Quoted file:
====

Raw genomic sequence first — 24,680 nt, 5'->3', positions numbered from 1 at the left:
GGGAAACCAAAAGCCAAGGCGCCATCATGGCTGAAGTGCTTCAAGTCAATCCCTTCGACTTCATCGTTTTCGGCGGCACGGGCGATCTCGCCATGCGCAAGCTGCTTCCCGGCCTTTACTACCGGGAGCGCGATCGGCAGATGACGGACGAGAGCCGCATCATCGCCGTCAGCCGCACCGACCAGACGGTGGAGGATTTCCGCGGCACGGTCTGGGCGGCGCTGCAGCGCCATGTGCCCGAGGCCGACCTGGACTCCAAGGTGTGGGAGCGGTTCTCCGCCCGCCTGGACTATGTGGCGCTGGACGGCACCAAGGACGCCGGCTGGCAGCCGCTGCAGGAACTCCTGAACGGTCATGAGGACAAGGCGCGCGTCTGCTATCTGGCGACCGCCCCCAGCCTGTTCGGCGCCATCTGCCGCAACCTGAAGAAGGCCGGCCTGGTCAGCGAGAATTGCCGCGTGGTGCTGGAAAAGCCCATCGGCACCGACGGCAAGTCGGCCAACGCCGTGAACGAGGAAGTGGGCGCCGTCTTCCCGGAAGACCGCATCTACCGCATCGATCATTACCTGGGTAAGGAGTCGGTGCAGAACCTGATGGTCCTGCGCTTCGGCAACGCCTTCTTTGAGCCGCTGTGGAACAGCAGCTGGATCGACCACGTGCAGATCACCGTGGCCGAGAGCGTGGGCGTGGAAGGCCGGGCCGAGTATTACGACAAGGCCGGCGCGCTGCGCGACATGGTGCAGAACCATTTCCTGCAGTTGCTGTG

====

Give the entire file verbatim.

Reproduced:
Raw genomic sequence first — 24,680 nt, 5'->3', positions numbered from 1 at the left:
GGGAAACCAAAAGCCAAGGCGCCATCATGGCTGAAGTGCTTCAAGTCAATCCCTTCGACTTCATCGTTTTCGGCGGCACGGGCGATCTCGCCATGCGCAAGCTGCTTCCCGGCCTTTACTACCGGGAGCGCGATCGGCAGATGACGGACGAGAGCCGCATCATCGCCGTCAGCCGCACCGACCAGACGGTGGAGGATTTCCGCGGCACGGTCTGGGCGGCGCTGCAGCGCCATGTGCCCGAGGCCGACCTGGACTCCAAGGTGTGGGAGCGGTTCTCCGCCCGCCTGGACTATGTGGCGCTGGACGGCACCAAGGACGCCGGCTGGCAGCCGCTGCAGGAACTCCTGAACGGTCATGAGGACAAGGCGCGCGTCTGCTATCTGGCGACCGCCCCCAGCCTGTTCGGCGCCATCTGCCGCAACCTGAAGAAGGCCGGCCTGGTCAGCGAGAATTGCCGCGTGGTGCTGGAAAAGCCCATCGGCACCGACGGCAAGTCGGCCAACGCCGTGAACGAGGAAGTGGGCGCCGTCTTCCCGGAAGACCGCATCTACCGCATCGATCATTACCTGGGTAAGGAGTCGGTGCAGAACCTGATGGTCCTGCGCTTCGGCAACGCCTTCTTTGAGCCGCTGTGGAACAGCAGCTGGATCGACCACGTGCAGATCACCGTGGCCGAGAGCGTGGGCGTGGAAGGCCGGGCCGAGTATTACGACAAGGCCGGCGCGCTGCGCGACATGGTGCAGAACCATTTCCTGCAGTTGCTGTG